Blogging and Article Writing - Viral Marketing or Duplicate Content?

by Claudia Pate - Date: 2007-02-19 - Word Count: 835 Share This!

Article writing is quickly becoming the marketing method of choice for today's online business owners. Many have committed to writing an article a day, some three or four a week. Almost everyone who is engaged in article writing for marketing purposes knows the viral effect article writing has on their traffic and sales, and they like it.

In forums and around water coolers, the question is asked, "What about duplicate content? How can I use my content on my blog or website and submit it to article directories without being penalized for duplicate content?" Fortunately, posting the same article to your blog or personal website and submitting it to article directories may not be a problem at all, but if you are concerned about duplicate content, there are some precautions you can take without derailing your article marketing efforts.

(Note: for the remainder of the article, I will use "blog" to refer to either your blog or your personal website. You should choose to post to or update one or the other with the same content but not both. For brevity, blog will be used as the example.)

Assuming you want to use the same article on your blog (or personal website) as in article directories, the most sensible suggestion, which came from a few reliable sources, is to post to your own blog first, ping the directories (if you posted to your blog), wait 24 hours, then submit your article to as many directories as you can. By pinging and waiting 24 hours, the search engines will have a handle on where the content originated and your name will already be associated with it.

Another reliable recommendation, and one that is fairly easy to implement, is to include the url of the original post in the resource box or "about the author" information of the submitted article. If your article includes a link back to the original post, duplicate content will not be an issue because, in essence, the original content is being referenced.

After working through a few stages of concern over duplicate content, from the "do whatever you want stage" (mainly because I didn't know any better) to the "blog, ping, wait, publish" stage, I hit upon an idea that makes sense to me. Not only does it eliminate the potential problem of duplicate content by blogging or adding to my website and publishing the same article, but it provides increased exposure for both my blog and my submitted article. For, you see, the main problem I see with duplicate content has more to do with readers than with the search engines.

To state it more clearly, forget about the search engines for a minute and think about what you hope to gain from your blog and your published article. You want readers who are interested enough in what you have to say to click through and find either more information or products to purchase on your website. If readers find the exact same thing in your blog as in your article every time they follow a link, pretty soon they are going to look either at your articles or your blog, but not both. And since ideally you want readers both places, you are serving your readers best by not duplicating your own content on your blog and in your articles.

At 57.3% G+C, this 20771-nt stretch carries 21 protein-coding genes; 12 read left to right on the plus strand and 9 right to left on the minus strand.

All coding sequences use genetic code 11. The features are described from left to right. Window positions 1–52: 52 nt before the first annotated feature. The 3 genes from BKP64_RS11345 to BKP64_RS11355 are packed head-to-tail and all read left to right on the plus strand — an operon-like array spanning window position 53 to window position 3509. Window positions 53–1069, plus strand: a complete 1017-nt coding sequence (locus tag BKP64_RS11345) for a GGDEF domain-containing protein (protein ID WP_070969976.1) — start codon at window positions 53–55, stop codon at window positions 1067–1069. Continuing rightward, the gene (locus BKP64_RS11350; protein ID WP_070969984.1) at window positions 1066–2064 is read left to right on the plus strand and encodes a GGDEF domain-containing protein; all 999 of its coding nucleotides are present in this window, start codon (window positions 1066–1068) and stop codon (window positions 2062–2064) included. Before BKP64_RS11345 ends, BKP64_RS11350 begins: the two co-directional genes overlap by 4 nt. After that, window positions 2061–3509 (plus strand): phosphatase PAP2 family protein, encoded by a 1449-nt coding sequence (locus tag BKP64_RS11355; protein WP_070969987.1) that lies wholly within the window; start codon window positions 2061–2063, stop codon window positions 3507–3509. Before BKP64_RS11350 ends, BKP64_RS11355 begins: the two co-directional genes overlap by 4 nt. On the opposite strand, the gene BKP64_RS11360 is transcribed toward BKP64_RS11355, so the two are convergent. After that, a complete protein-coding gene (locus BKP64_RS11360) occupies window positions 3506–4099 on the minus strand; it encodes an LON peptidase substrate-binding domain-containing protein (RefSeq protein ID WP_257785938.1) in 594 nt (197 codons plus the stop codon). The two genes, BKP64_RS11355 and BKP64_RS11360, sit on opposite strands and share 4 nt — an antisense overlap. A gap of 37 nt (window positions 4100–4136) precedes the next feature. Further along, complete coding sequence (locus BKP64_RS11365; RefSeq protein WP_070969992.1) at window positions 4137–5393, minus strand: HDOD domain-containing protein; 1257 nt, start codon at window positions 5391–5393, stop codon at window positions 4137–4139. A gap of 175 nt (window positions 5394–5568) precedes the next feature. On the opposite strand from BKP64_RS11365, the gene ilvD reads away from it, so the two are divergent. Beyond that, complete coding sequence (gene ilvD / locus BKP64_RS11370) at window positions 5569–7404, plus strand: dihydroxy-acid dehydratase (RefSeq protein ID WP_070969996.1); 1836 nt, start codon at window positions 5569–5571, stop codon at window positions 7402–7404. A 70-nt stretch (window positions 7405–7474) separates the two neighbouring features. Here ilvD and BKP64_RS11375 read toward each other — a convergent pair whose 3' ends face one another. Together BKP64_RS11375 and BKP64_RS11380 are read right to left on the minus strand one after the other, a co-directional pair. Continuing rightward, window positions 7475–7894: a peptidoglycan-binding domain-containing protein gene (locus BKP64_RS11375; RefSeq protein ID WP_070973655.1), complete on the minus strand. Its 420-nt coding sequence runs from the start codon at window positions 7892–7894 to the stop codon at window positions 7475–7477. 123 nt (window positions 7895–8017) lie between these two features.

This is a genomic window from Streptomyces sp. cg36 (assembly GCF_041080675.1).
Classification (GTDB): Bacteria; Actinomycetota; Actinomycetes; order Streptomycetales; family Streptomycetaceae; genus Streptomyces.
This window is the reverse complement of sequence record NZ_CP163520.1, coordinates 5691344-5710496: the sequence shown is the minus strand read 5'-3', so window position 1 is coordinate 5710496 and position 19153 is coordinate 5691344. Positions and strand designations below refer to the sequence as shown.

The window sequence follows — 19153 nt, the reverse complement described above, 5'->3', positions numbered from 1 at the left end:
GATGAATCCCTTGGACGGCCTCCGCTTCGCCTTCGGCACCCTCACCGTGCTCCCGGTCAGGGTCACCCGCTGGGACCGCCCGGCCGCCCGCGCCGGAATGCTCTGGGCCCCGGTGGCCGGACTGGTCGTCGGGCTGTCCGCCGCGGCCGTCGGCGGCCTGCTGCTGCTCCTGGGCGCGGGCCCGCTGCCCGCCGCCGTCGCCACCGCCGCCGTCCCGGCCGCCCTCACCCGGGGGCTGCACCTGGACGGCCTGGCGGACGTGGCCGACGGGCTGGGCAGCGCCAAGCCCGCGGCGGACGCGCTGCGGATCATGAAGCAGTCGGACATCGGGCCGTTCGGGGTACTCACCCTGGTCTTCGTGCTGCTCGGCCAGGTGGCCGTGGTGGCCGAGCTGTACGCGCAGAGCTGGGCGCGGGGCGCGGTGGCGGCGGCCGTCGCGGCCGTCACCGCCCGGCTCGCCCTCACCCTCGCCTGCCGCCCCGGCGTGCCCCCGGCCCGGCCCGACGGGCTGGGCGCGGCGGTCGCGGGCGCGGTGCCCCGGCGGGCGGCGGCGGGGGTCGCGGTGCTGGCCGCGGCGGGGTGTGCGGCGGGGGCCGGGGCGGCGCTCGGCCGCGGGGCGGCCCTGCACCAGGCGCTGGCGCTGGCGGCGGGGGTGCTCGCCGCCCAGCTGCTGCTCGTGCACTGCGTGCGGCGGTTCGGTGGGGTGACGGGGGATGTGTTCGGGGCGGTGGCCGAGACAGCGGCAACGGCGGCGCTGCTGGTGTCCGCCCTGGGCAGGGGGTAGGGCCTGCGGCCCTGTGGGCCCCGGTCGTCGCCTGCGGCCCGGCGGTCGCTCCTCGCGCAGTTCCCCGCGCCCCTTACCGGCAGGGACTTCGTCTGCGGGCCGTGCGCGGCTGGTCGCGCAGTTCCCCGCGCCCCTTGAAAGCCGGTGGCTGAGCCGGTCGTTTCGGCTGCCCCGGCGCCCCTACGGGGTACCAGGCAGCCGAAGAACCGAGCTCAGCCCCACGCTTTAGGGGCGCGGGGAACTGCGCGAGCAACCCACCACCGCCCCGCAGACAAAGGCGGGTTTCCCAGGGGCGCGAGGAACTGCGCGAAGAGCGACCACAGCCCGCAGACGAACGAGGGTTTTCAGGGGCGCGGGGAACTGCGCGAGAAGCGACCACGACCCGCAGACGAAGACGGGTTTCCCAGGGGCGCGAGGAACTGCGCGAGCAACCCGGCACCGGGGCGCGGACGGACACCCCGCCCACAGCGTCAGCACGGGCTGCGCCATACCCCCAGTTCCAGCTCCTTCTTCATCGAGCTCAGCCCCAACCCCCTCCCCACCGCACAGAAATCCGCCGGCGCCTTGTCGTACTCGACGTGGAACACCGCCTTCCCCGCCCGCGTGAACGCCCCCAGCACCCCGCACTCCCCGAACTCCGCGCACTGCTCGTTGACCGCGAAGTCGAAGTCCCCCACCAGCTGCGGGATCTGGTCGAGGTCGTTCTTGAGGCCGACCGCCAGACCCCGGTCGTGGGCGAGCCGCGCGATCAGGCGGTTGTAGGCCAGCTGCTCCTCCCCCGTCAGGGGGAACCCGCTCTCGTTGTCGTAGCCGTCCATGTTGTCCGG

To that end, I have started using my blog as the springboard to article writing. Generally, my blog posts are longer and in slightly different language than my articles. I can use examples and site website addresses in my blog that I can't include in published articles, or I can give instructions on how to do something that would take three or four articles that might not all be picked up by a publisher, but they can all be found on my blog. I can get my thoughts together in my blog then refine the posts for inclusion in an article directory. In essence, "the rest of the story," the part that had to be edited out to meet article submission requirements, can be found by clicking on a link in the resource box.

Most importantly, when a reader chooses to follow links to my resources, either my blog or my website, they will find something new and fresh, not the same thing they just read, which would likely lead them to click away rather than click through.

The obvious downside to this is that it does take a little more time. If time is of the essence, at the very least follow the "post, ping, wait, submit" method. However, it is my opinion that you will gain a more loyal readership with just a little more work by following the "blog, rewrite, submit" method and giving your readers valuable information in both your blog and your article. If people are truly coming to the web for information, as the owners of the search engines are telling us, you should be the one the readers return to for new and fresh information, not the same information repeated over again.

Related Tags: blogging, article writing, article marketing, viral marketing, duplicate content, increase traffic

Claudia Pate is the owner of The Anniversary Shop, traditional and modern anniversary gifts, and Common Sense Ebiz, guide to online business opportunities. Learn more about article writing to increase traffic.

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